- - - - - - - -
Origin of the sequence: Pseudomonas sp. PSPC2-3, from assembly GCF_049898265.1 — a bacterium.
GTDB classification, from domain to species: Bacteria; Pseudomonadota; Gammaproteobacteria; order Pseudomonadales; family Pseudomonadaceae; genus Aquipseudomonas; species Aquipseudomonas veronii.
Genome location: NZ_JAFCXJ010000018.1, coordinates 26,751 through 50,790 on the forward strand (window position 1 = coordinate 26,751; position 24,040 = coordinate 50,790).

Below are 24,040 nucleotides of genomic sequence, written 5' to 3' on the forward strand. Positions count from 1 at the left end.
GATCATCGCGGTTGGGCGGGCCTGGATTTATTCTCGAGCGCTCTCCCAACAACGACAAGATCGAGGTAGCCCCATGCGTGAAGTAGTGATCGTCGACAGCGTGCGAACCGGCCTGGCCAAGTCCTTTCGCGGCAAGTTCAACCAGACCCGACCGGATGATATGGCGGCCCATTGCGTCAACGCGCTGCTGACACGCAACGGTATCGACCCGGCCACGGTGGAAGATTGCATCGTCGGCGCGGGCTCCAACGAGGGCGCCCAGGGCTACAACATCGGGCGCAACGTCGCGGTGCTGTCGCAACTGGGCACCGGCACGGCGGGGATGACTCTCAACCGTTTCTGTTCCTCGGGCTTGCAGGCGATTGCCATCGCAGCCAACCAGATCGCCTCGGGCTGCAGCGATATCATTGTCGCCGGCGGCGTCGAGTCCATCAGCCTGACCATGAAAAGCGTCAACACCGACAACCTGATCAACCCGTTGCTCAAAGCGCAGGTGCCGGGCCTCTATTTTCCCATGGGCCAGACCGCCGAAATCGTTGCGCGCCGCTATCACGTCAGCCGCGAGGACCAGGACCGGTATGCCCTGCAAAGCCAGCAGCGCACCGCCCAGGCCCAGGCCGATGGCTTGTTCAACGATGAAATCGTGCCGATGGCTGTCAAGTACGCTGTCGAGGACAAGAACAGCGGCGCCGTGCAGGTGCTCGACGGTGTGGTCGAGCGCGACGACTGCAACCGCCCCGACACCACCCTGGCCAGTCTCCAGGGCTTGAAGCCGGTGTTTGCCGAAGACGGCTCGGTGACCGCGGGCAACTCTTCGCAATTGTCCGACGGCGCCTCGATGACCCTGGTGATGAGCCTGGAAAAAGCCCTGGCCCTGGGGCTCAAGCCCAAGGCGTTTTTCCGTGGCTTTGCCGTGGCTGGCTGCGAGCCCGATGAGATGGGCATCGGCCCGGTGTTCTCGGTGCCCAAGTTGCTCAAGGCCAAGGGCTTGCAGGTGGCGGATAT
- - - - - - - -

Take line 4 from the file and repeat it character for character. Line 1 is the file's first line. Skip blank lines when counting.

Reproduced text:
Below are 24,040 nucleotides of genomic sequence, written 5' to 3' on the forward strand. Positions count from 1 at the left end.